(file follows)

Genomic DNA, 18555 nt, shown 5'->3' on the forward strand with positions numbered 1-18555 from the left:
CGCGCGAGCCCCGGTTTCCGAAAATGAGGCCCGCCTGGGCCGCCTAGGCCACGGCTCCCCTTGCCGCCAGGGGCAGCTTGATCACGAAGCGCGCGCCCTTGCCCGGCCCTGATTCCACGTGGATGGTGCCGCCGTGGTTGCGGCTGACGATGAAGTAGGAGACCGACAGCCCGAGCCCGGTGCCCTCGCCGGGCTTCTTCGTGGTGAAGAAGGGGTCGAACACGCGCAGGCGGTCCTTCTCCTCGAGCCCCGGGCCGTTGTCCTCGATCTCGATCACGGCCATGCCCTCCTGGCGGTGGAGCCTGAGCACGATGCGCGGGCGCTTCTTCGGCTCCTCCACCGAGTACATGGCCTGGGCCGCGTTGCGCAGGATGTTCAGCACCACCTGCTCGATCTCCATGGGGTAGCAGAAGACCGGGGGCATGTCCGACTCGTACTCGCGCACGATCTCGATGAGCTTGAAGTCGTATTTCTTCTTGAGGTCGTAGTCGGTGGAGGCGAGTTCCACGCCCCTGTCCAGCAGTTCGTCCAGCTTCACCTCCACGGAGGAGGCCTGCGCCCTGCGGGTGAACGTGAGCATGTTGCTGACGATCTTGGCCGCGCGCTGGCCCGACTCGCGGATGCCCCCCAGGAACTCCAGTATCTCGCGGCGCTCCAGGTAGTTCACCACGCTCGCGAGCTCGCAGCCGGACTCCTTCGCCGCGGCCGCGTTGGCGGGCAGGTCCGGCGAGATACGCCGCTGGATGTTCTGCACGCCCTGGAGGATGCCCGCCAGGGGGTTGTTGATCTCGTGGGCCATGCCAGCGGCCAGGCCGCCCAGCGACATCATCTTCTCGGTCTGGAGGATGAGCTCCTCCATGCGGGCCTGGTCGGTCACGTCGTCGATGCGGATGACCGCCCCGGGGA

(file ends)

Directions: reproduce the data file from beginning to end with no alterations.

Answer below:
Genomic DNA, 18555 nt, shown 5'->3' on the forward strand with positions numbered 1-18555 from the left:
CGCGCGAGCCCCGGTTTCCGAAAATGAGGCCCGCCTGGGCCGCCTAGGCCACGGCTCCCCTTGCCGCCAGGGGCAGCTTGATCACGAAGCGCGCGCCCTTGCCCGGCCCTGATTCCACGTGGATGGTGCCGCCGTGGTTGCGGCTGACGATGAAGTAGGAGACCGACAGCCCGAGCCCGGTGCCCTCGCCGGGCTTCTTCGTGGTGAAGAAGGGGTCGAACACGCGCAGGCGGTCCTTCTCCTCGAGCCCCGGGCCGTTGTCCTCGATCTCGATCACGGCCATGCCCTCCTGGCGGTGGAGCCTGAGCACGATGCGCGGGCGCTTCTTCGGCTCCTCCACCGAGTACATGGCCTGGGCCGCGTTGCGCAGGATGTTCAGCACCACCTGCTCGATCTCCATGGGGTAGCAGAAGACCGGGGGCATGTCCGACTCGTACTCGCGCACGATCTCGATGAGCTTGAAGTCGTATTTCTTCTTGAGGTCGTAGTCGGTGGAGGCGAGTTCCACGCCCCTGTCCAGCAGTTCGTCCAGCTTCACCTCCACGGAGGAGGCCTGCGCCCTGCGGGTGAACGTGAGCATGTTGCTGACGATCTTGGCCGCGCGCTGGCCCGACTCGCGGATGCCCCCCAGGAACTCCAGTATCTCGCGGCGCTCCAGGTAGTTCACCACGCTCGCGAGCTCGCAGCCGGACTCCTTCGCCGCGGCCGCGTTGGCGGGCAGGTCCGGCGAGATACGCCGCTGGATGTTCTGCACGCCCTGGAGGATGCCCGCCAGGGGGTTGTTGATCTCGTGGGCCATGCCAGCGGCCAGGCCGCCCAGCGACATCATCTTCTCGGTCTGGAGGATGAGCTCCTCCATGCGGGCCTGGTCGGTCACGTCGTCGATGCGGATGACCGCCCCGGGGA